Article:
Honestly, my best advice is – go to the Murphy’s Magic link and watch the demo video. I’m a visual guy myself, and this will give you a good idea of what you’ll learn, plus the FANTASY effect, which is not on the demo. I sincerely hope you’ll consider buying this download. I think you’ll really enjoy performing this for your friends, fellow magicians, and your audience. There’s no doubt they’ll see you in a different light, a good light, and you don’t have to tell them you learned it all from a nineteen dollar video…

$19.95.. From Murphy’s Magic and their fellow customers.

Las Vegas Magician weighs in on Nevada microchip ban bill.

Las Vegas Magician weighs in on Nevada microchip ban bill.

CARSON CITY – A bill to ban involuntary microchipping of people, unanimously passed earlier this month by the Assembly, ran into a skeptical Anastasia Synn, left, performs with The Amazing Johnathan. (Anastasia Synn)Senate committee Friday where members raised concerns that its prohibitions were too broad.

But stealing the show was opposition testimony from a Las Vegas magician with 21 such implants who uses them to open locked doors, speak text from her phone, even call her husband on command.

“It’s not as sinister as you’re making it out to seem,” Anastasia Synn told the Senate Judiciary committee.

Assembly Bill 226 passed the Assembly with changes to clarify that the proposed ban would apply only to devices that can transmit a signal, not to implants for decorating or expressive purposes. Medical devices that transmit health information or status, such as advanced pacemakers, also would be exempt, as would items such as hip implants.

The chips are typically the size of a grain of rice. They can be implanted under the skin and used, for example, to open locked doors or make purchases with a handwave. They can also store health or emergency contact data, such as those implanted in pets. Five states – Wisconsin, California, Missouri, North Dakota and Oklahoma – currently ban mandatory implantation in people.

Sponsoring Assemblyman Skip Daly, D-Sparks, told the committee the bill was intended to set a baseline prohibition for such devices that future Legislatures could modify, vetting exemptions as they are proposed to lawmakers. He said it aimed at seemingly voluntary practices where someone might be offered a health insurance discount for consenting to have an implant, or where a casino might require one for an employee who handles cash.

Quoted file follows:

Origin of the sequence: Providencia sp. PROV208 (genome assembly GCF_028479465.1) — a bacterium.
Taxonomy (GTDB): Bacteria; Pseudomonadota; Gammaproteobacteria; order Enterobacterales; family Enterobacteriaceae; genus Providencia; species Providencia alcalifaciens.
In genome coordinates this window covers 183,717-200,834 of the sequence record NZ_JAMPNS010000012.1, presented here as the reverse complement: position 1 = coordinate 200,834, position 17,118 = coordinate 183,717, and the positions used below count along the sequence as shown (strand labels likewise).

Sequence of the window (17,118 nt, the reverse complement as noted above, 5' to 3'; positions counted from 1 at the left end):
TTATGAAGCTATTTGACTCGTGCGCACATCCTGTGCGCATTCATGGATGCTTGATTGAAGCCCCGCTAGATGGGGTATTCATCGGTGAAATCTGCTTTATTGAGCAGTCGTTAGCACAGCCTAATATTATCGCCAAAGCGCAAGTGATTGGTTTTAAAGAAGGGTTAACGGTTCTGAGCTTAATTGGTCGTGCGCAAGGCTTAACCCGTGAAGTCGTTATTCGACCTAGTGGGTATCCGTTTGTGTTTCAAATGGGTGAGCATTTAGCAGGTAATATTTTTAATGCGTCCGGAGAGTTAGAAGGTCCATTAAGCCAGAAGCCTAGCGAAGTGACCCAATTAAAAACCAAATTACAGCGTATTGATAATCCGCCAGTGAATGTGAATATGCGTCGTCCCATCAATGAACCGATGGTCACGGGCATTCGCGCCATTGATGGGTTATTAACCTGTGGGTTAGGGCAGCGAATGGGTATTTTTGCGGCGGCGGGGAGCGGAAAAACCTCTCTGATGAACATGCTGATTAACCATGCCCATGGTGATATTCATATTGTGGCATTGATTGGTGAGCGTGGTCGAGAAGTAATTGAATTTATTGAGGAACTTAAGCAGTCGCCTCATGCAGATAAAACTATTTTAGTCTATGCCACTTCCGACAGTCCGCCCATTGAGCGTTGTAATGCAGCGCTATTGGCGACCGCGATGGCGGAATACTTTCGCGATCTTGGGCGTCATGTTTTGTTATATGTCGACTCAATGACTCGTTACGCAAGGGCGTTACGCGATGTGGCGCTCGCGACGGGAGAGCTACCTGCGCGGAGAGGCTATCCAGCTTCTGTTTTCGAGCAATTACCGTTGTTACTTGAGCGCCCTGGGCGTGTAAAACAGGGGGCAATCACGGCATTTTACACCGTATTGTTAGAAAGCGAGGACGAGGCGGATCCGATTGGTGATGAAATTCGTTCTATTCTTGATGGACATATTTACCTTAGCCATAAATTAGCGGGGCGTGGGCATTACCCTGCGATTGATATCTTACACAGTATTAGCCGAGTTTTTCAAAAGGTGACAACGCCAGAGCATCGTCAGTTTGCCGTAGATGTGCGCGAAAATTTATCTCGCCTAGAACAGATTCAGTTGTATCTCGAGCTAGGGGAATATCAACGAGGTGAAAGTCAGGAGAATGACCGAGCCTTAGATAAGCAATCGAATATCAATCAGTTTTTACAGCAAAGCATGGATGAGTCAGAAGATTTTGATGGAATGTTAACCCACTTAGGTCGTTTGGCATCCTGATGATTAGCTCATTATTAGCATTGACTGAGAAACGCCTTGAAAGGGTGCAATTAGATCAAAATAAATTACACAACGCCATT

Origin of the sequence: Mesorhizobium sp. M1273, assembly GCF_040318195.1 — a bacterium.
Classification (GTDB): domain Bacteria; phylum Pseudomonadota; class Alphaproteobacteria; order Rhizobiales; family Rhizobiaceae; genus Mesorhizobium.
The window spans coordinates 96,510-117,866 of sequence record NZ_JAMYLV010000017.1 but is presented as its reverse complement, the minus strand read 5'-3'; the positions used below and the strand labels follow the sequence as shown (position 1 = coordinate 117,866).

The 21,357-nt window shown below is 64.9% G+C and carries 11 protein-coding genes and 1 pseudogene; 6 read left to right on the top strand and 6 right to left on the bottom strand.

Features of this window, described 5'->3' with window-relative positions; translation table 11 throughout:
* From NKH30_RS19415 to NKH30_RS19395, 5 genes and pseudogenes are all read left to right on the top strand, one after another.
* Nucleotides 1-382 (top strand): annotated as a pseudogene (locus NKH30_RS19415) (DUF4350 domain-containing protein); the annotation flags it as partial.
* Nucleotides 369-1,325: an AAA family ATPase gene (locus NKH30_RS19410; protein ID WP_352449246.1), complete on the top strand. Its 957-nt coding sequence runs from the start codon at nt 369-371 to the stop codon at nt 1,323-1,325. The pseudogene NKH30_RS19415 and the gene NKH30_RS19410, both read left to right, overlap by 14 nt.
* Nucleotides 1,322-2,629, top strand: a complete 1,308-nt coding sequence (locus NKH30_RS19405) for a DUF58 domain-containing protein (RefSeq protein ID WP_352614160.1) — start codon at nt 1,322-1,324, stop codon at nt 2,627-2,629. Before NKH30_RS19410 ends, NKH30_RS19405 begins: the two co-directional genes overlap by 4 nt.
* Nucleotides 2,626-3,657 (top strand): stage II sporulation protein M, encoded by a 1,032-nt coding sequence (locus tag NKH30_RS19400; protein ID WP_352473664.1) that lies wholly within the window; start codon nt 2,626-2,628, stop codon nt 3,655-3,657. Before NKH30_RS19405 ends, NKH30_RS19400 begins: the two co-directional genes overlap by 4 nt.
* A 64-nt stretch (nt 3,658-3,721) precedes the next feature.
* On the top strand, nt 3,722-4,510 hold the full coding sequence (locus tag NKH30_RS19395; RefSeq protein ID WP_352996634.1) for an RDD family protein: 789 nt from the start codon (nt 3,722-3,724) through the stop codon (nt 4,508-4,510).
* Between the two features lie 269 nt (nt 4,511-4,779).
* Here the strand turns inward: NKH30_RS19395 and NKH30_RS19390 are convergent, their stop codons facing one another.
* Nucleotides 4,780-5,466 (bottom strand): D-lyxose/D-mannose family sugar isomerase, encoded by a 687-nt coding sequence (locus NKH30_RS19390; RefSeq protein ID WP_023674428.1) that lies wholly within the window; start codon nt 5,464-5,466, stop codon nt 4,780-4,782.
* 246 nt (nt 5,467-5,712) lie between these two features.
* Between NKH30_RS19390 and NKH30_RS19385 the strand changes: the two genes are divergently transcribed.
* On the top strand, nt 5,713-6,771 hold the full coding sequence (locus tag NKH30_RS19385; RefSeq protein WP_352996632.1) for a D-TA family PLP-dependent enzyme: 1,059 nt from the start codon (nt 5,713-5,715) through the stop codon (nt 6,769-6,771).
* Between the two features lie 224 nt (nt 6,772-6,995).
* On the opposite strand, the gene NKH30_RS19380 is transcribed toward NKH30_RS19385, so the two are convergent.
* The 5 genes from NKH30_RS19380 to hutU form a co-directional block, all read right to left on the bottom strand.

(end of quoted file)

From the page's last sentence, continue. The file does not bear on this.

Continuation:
“Yeah, it’s voluntary, but you’re going to get something for it,” he said.

Privacy watchdogs supported the bill’s intent.

“We don’t know how far these types of technologies can go,” said the ACLU’s Holly Wellborn. “We have enough intrusion in our private lives from the data that’s collected.”

But committee members had doubts about the bill’s ban on transmitting devices that a person could opt to implant without any coercion or incentive. They also questioned whether Daly had consulted with manufacturers of medical devices such as cochlear implants for the hearing impaired. Daly said he hadn’t, but would.

Synn, the Las Vegas magician, said the capabilities of microchips, which she uses in her performance as well as day-to-day life, were misunderstood. They transmit only a very short distance. If tracking one were possible, she said, “you would know where your lost cats and dogs are.”

She demonstrated how one of her implants could be programmed to speak text from her phone and described how an artist had used implants to recite poetry when touched. Her testimony captivated committee members; Sen. Melanie Scheible, D-Las Vegas, asked in half-jest where Synn performed and whether she could bring her show to Carson City.

Elisa Cafferata, representing the Nevada Technology Association, told the committee implants are commonplace in Europe where people get them to open doors or pay for items without having to carry keys or a wallet.

“While many of us probably can’t imagine doing this, it’s actually quite common around the globe,” she said.

But Daly, wrapping up testimony, was not swayed.  “We don’t know where this is going,” he said. “If it’s tech, it can be hacked.”

Smoke and Mirrors…

Smoke and Mirrors…

Secrets behind some of the most famous magic tricks has been revealed…

Glitz, glamorous assistants and the occasional white rabbit are images – if you mind the pun – conjured up when you think of magic tricks.

But really, there’s a far deeper thinking behind the magician’s wand.

One that could even help the medical world treat a wealth of illnesses such as depression, ADHD and migraines.

But its grim background stems from heartbroken Victorians wanting to contact their dead friends.

Although it might seem like magic and science are at odds with each other, a new exhibition seeks to show there are more parallels than expected.

A “rapping hand” from the 1930s, one of the props used by mediums/magicians in performances that imitated seances (Image: Steven Pocock)

Smoke and Mirrors: The Psychology of Magic at the Wellcome Centre, the first ever to focus on the mysterious links between our brain and magic tricks.

It explores why, even in the face of rationality, the human brain believes in the supernatural and gets such a kick from magic tricks, along with displaying magical artefacts spanning decades.